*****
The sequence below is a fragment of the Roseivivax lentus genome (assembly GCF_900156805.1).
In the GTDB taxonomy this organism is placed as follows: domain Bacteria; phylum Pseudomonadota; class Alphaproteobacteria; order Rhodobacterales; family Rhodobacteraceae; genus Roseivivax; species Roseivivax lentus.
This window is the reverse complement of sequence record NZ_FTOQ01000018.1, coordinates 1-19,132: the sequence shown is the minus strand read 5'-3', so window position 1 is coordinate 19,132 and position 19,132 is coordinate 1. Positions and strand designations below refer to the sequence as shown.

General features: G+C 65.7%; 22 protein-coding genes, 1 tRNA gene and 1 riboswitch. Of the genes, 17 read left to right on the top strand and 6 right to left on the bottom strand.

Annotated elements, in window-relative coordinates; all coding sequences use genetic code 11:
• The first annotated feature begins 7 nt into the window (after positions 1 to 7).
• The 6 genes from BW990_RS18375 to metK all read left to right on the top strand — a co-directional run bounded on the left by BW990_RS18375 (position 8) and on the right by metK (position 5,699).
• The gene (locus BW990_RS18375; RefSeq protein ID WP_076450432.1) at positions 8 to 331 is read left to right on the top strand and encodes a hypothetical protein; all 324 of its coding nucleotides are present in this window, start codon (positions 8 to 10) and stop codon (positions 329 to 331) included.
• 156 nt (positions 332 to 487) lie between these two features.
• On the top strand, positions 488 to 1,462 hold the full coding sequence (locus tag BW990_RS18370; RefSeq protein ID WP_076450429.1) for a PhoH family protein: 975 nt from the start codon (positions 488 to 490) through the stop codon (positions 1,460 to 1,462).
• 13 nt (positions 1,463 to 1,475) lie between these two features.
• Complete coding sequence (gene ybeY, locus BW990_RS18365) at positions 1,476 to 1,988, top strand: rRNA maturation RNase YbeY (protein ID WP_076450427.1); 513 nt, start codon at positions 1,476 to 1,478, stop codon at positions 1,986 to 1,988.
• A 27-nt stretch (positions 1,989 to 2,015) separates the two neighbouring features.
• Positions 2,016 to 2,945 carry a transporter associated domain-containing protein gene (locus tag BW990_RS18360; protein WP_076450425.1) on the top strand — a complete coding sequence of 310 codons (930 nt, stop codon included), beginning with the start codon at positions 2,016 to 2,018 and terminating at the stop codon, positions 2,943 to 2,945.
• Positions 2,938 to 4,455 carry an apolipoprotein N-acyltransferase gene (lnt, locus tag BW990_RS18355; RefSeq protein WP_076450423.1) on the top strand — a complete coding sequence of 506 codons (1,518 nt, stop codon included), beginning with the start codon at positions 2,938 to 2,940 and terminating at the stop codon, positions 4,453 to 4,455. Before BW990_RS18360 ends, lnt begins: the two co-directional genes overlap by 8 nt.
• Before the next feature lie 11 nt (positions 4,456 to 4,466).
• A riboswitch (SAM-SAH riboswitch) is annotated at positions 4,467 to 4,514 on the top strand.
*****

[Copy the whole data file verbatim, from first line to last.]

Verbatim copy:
The sequence below is a fragment of the Roseivivax lentus genome (assembly GCF_900156805.1).
In the GTDB taxonomy this organism is placed as follows: domain Bacteria; phylum Pseudomonadota; class Alphaproteobacteria; order Rhodobacterales; family Rhodobacteraceae; genus Roseivivax; species Roseivivax lentus.
This window is the reverse complement of sequence record NZ_FTOQ01000018.1, coordinates 1-19,132: the sequence shown is the minus strand read 5'-3', so window position 1 is coordinate 19,132 and position 19,132 is coordinate 1. Positions and strand designations below refer to the sequence as shown.

General features: G+C 65.7%; 22 protein-coding genes, 1 tRNA gene and 1 riboswitch. Of the genes, 17 read left to right on the top strand and 6 right to left on the bottom strand.

Annotated elements, in window-relative coordinates; all coding sequences use genetic code 11:
• The first annotated feature begins 7 nt into the window (after positions 1 to 7).
• The 6 genes from BW990_RS18375 to metK all read left to right on the top strand — a co-directional run bounded on the left by BW990_RS18375 (position 8) and on the right by metK (position 5,699).
• The gene (locus BW990_RS18375; RefSeq protein ID WP_076450432.1) at positions 8 to 331 is read left to right on the top strand and encodes a hypothetical protein; all 324 of its coding nucleotides are present in this window, start codon (positions 8 to 10) and stop codon (positions 329 to 331) included.
• 156 nt (positions 332 to 487) lie between these two features.
• On the top strand, positions 488 to 1,462 hold the full coding sequence (locus tag BW990_RS18370; RefSeq protein ID WP_076450429.1) for a PhoH family protein: 975 nt from the start codon (positions 488 to 490) through the stop codon (positions 1,460 to 1,462).
• 13 nt (positions 1,463 to 1,475) lie between these two features.
• Complete coding sequence (gene ybeY, locus BW990_RS18365) at positions 1,476 to 1,988, top strand: rRNA maturation RNase YbeY (protein ID WP_076450427.1); 513 nt, start codon at positions 1,476 to 1,478, stop codon at positions 1,986 to 1,988.
• A 27-nt stretch (positions 1,989 to 2,015) separates the two neighbouring features.
• Positions 2,016 to 2,945 carry a transporter associated domain-containing protein gene (locus tag BW990_RS18360; protein WP_076450425.1) on the top strand — a complete coding sequence of 310 codons (930 nt, stop codon included), beginning with the start codon at positions 2,016 to 2,018 and terminating at the stop codon, positions 2,943 to 2,945.
• Positions 2,938 to 4,455 carry an apolipoprotein N-acyltransferase gene (lnt, locus tag BW990_RS18355; RefSeq protein WP_076450423.1) on the top strand — a complete coding sequence of 506 codons (1,518 nt, stop codon included), beginning with the start codon at positions 2,938 to 2,940 and terminating at the stop codon, positions 4,453 to 4,455. Before BW990_RS18360 ends, lnt begins: the two co-directional genes overlap by 8 nt.
• Before the next feature lie 11 nt (positions 4,456 to 4,466).
• A riboswitch (SAM-SAH riboswitch) is annotated at positions 4,467 to 4,514 on the top strand.